Google Books now has a copy of John Locke’s A Paraphrase & Notes on the Epistles of St. Paul (1853) up (it may have been there for a while, but I just recently noticed it–thanks to an interesting post about how Locke anticipates some of the New Perspective writers over at Dr. Mike Birds blog).
Something I found interesting, particularly given the timing of Locke’s writing were his comments on the Hebraic pre-text underlying the Greek language of the letters themselves.
The language wherein these epistles are writ is another, and that no small occasion of their obscurity to us now: the words are Greek; a language dead many ages since; a language of a very witty, volatile people, seekers after novelty, and abounding with variety of notions and sects, to which they applied the terms of their common tongue with great liberty and variety: and yet this makes but one small part of the difficulty in the language of these epistles; there is a peculiarity in it that much more obscures and perplexes the meaning of these writings than what can be occasioned by the looseness and variety of the Greek tongue. The terms are Greek, but the idiom, or tun of the phrases, may be truly said to be Hebrew or Syriac. The custom and familiarity of which tongues do sometimes so far influence the expressions in these epistles, that one may observe the force of the Hebrew conjugations, particularly that of Hiphil, given to Greek verbs, in a way unknown to the Grecians themselves. (p vi – Preface)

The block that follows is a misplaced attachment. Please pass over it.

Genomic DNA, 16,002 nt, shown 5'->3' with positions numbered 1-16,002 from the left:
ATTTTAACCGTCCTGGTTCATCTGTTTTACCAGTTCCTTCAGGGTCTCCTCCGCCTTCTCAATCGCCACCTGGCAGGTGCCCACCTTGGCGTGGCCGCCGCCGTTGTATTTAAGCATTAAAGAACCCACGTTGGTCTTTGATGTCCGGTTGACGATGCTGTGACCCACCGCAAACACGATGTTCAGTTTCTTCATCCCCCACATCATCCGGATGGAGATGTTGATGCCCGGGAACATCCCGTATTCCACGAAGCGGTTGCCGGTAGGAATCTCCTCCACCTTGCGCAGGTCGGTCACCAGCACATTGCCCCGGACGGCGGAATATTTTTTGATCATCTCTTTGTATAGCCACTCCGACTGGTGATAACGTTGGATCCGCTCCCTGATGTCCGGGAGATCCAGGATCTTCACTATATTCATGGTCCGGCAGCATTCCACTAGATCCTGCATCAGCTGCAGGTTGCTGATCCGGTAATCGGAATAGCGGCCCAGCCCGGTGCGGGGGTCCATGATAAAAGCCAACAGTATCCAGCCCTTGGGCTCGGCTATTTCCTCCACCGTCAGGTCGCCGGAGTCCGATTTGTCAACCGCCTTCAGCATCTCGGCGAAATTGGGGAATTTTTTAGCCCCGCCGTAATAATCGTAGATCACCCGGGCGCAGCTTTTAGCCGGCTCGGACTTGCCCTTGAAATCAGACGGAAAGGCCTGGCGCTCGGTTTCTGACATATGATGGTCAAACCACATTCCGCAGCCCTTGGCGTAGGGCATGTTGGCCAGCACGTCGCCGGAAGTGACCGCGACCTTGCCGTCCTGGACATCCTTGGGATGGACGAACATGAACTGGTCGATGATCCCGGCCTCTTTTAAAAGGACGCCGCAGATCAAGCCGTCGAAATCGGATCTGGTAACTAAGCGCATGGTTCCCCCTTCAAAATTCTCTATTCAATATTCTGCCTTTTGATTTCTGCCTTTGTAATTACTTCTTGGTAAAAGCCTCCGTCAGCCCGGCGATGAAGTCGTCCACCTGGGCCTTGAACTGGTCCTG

Given the prominence that the Hebraic Roots and New Perspective movement have given to the importance of recognizing and understanding Semitisms (semitic idioms) in the text, I found it fascinating to read John Locke’s comments. After all, whether a book was originally written in Greek or subsequently translated into Greek is sort of a moot issue. The point is that they were written, without exception (other than the possible exception of Dr. Luke) by Hebrew speakers, to whom the Hebrew language and the Hebraic mindset were native.
I wonder if Dr. Robert Lindsey ever read Locke’s book?